Missing Links and Found Links
In and out of the water, transitional forms from the fossil record illuminate the nuts and bolts of evolution
Though missing links are often talked about, it's the found ones that
hold a special place in my heart. Found links are fossils that
illustrate major transitions during evolutionary history. More than
that, such creatures offer unexpected glimpses of the
never-predictable twists and turns taken by evolution. Their
discovery and surprise bring sheer fun to paleontology and biology.
I have always loved the iconic Archaeopteryx, a beautiful
fossil recognized in 1860 that unmistakably combines features of two
major groups of animals: birds and reptiles. The exquisite feathered
wings of Archaeopteryx bear most unbirdlike claws; its
birdlike skull contains an avian brain but carries sharp reptilian
teeth, not a beak; and its feathered tail is underlain by a long
bony tail typical of a small dinosaur, not a bird. Still, the
feathers and wings on these 150-million-year-old fossils qualify
Archaeopteryx for the title of First Bird.
Archaeopteryx is a found link in another sense, because the
anatomy of this extraordinary species reveals how creatures evolved
from propelling themselves along solid substrates, such as the
ground or tree limbs, to moving through the air. It was a difficult
transition. Archaeopteryx fascinates me in part because its
anatomy is not that of a skillful, modern bird, yet it competed with
contemporary pterodactyls, which flew using different anatomical
structures. I often wonder why birds survived and those wonderful
pterodactyls went extinct.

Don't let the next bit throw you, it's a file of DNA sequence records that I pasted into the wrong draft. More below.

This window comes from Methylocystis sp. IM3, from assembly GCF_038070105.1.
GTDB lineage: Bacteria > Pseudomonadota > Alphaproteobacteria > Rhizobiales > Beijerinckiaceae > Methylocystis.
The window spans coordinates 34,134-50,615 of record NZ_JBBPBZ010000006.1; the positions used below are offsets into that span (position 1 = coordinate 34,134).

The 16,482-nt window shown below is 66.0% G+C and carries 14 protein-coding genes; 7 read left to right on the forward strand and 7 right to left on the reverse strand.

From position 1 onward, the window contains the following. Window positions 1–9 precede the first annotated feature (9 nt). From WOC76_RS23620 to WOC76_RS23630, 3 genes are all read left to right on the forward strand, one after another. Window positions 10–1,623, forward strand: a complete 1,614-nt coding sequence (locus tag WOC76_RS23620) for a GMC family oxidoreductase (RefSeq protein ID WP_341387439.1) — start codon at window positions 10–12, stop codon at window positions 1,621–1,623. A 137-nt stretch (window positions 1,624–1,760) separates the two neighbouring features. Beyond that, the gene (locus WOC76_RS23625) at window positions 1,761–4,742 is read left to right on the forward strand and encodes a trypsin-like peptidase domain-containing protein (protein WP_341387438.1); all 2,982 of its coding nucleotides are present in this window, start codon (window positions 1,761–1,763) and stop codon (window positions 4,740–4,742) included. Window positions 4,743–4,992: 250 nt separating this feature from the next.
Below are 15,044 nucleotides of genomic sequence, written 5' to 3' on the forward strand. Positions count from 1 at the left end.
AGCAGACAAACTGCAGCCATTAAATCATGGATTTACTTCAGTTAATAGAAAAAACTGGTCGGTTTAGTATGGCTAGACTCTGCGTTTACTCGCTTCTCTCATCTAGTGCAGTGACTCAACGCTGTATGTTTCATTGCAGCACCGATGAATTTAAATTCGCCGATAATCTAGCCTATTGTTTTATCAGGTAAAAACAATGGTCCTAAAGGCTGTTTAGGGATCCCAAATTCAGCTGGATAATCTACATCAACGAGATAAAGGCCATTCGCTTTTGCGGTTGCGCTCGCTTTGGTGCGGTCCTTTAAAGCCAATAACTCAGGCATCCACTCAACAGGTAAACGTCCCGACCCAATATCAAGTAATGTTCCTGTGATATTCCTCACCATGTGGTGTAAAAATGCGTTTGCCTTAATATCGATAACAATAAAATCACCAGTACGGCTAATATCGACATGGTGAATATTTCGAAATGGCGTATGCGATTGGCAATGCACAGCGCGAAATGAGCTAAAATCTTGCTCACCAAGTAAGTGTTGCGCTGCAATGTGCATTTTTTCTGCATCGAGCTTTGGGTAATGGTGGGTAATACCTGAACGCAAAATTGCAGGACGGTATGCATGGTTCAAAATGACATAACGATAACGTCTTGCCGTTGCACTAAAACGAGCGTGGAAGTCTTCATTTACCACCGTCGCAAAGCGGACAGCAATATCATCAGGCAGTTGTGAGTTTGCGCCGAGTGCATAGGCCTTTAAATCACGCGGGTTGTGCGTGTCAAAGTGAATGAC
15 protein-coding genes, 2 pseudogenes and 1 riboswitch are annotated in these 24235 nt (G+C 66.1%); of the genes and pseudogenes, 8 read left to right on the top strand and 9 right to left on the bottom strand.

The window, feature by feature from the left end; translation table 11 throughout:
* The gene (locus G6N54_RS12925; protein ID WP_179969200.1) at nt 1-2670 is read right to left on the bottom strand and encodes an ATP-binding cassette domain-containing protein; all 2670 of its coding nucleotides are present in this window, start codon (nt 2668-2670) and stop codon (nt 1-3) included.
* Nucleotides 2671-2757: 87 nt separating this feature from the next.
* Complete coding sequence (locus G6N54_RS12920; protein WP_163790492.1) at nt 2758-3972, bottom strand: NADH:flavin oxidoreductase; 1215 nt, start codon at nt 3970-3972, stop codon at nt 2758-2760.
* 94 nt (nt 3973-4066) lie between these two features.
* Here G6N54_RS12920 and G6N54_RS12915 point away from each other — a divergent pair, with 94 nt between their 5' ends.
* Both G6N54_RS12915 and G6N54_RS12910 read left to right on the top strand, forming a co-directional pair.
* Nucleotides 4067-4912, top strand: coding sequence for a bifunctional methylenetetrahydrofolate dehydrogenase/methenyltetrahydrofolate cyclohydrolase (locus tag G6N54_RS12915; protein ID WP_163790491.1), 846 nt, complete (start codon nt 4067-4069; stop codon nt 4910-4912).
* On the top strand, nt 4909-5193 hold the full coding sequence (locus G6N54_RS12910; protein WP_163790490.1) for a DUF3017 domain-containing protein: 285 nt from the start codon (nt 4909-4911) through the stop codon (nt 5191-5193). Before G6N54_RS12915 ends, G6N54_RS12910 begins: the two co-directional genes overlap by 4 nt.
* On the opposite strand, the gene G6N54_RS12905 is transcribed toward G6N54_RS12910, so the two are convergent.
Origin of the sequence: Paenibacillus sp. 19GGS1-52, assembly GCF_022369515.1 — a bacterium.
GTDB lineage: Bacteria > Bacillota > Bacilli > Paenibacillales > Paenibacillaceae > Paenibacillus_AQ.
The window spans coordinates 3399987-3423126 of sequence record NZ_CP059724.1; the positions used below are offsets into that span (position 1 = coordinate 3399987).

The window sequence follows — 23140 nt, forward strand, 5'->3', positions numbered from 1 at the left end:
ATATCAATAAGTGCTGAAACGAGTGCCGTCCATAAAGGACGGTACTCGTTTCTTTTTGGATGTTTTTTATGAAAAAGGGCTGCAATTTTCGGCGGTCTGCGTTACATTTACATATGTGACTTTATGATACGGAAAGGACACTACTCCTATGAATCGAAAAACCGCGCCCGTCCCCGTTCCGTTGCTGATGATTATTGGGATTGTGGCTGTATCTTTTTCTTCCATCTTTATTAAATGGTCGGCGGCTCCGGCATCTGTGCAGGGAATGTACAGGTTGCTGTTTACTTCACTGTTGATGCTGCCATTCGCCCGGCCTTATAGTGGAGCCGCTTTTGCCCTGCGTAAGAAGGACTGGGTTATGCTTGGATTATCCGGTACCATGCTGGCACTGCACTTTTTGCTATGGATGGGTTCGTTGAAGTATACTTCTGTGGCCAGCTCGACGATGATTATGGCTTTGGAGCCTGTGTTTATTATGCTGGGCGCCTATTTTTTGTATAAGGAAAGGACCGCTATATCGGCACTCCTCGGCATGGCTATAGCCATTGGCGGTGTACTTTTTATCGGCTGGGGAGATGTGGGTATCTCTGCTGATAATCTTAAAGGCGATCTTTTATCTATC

At the time of its discovery, Archaeopteryx was hailed by
the anatomist Thomas Henry Huxley as stony proof of evolutionary
theory. Decades later, Archaeopteryx was trumped by an
extraordinary plethora of feathered dinosaurs—some
nonflying—that tell different stories about the evolution of
Enter the Fishapod
I am equally enamored of another found link, the fossil skeleton of
Tiktaalik roseae, described on April 6, 2006, in the
journal Nature. Tiktaalikis a name suggested by
the elders of the Nunavut people, who live where the fossils were
found on Ellesmere Island in the Canadian Arctic; it means
"large, shallow-water fish." This 375-million-year-old
fish shows a delicious combination of unexpected features, some
inherited from its fishy ancestors and some typical of later
land-dwelling tetrapods (four-footed animals). Neil Shubin of the
University of Chicago, co-leader of the discovery team, jokingly
calls the newly discovered species a "fishapod."
Tiktaalik's fins, gills, scales and primitive jaw show it
was a fish. Unlike fish and like tetrapods, it had a distinct neck,
so its head moved independently of its body. Its flattened head and
broad body make Tiktaalik look somewhat like a weird, scaly
crocodile, an impression enhanced by its four-to-nine-foot length.
Its skeleton differs markedly from those of crocodiles or
alligators, though, despite the overall resemblance in body shape.
Tiktaalik's front fins hold the biggest surprise. Each was
a sort of half-fin, half-leg containing the bony elements found in a
limb—with a functional wrist, elbow and shoulder—and yet
retaining the bony "rays" of a fish fin. According to team
member Farish Jenkins, Jr., of Harvard University, the front fins
were sturdy enough to support the creature in very shallow water or
on land for brief trips.
Its broad and robust ribs were imbricated, like tiles on a roof.
They helped to support the body on land and probably housed lungs to